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## Calculating day number of the year for a date

Hi all,

I need to know the syntax for calculating the day number of the year for a date in teradata SQL.

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5 REPLIES
Enthusiast

## Re: Calculating day number of the year for a date

`sel calendar_date,day_of_year from sys_calendar.calendar`

This gives the day of the year

Enthusiast

## Re: Calculating day number of the year for a date

`sel  (case (current_date mod 10000)/100     when 1  then current_date mod 100     when 2  then current_date mod 100 + 31     when 3  then current_date mod 100 + 59     when 4  then current_date mod 100 + 90     when 5  then current_date mod 100 + 120     when 6  then current_date mod 100 + 151     when 7  then current_date mod 100 + 181     when 8  then current_date mod 100 + 212     when 9  then current_date mod 100 + 243     when 10 then current_date mod 100 + 273     when 11 then current_date mod 100 + 304     when 12 then current_date mod 100 + 334  end)  +  (case    when ((((current_date / 10000 + 1900) mod 4 = 0) AND ((current_date / 10000 + 1900) mod 100 <> 0)) OR         ((current_date / 10000 + 1900) mod 400 = 0)) AND ((current_date mod 10000)/100 > 2) then      1    else      0  end)`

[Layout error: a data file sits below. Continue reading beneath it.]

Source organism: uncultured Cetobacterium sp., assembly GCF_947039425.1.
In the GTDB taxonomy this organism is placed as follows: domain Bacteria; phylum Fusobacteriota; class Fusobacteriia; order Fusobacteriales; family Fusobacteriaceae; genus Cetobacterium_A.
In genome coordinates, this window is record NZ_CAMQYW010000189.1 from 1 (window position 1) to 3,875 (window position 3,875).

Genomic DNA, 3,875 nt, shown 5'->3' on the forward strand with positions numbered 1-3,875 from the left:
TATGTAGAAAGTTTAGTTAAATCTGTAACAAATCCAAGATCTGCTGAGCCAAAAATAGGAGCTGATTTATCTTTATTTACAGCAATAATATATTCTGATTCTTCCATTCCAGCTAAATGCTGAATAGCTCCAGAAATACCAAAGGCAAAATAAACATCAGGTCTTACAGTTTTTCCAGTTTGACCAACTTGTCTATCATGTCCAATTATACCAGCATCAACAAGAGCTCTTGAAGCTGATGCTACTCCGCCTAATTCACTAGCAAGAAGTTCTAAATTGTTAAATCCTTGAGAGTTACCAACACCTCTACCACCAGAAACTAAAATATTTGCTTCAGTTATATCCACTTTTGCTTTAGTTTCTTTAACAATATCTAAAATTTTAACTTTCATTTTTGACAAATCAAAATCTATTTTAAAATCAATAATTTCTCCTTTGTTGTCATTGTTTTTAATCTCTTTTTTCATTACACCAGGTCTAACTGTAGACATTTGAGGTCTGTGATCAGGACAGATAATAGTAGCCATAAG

This will work only for dates from 1900-01-01 to 2100-12-31. This is an extension of the above

Enthusiast

## Re: Calculating day number of the year for a date

slightly shorter calculation (in case you don't want to use the calendar-table):

`sel   date - cast(trim(extract(year from date)) || '/01/01' as date format 'YYYY/MM/DD') + 1`

I'm calculating the number of days between the wanted date and the first day of the year of that date

+ 1 because the first day of the year needs to be counted as well

regards

Youri

Enthusiast

## Re: Calculating day number of the year for a date

Youri,

Keep it simple, use the sys_calendar.calendar view.  It will keep you covered for the the next 87 years, and the first day of the year is already  numbered one so you don't even have to do the math of adding 1.

keep it simple, the code you have to maintain may be your own.

Cheers.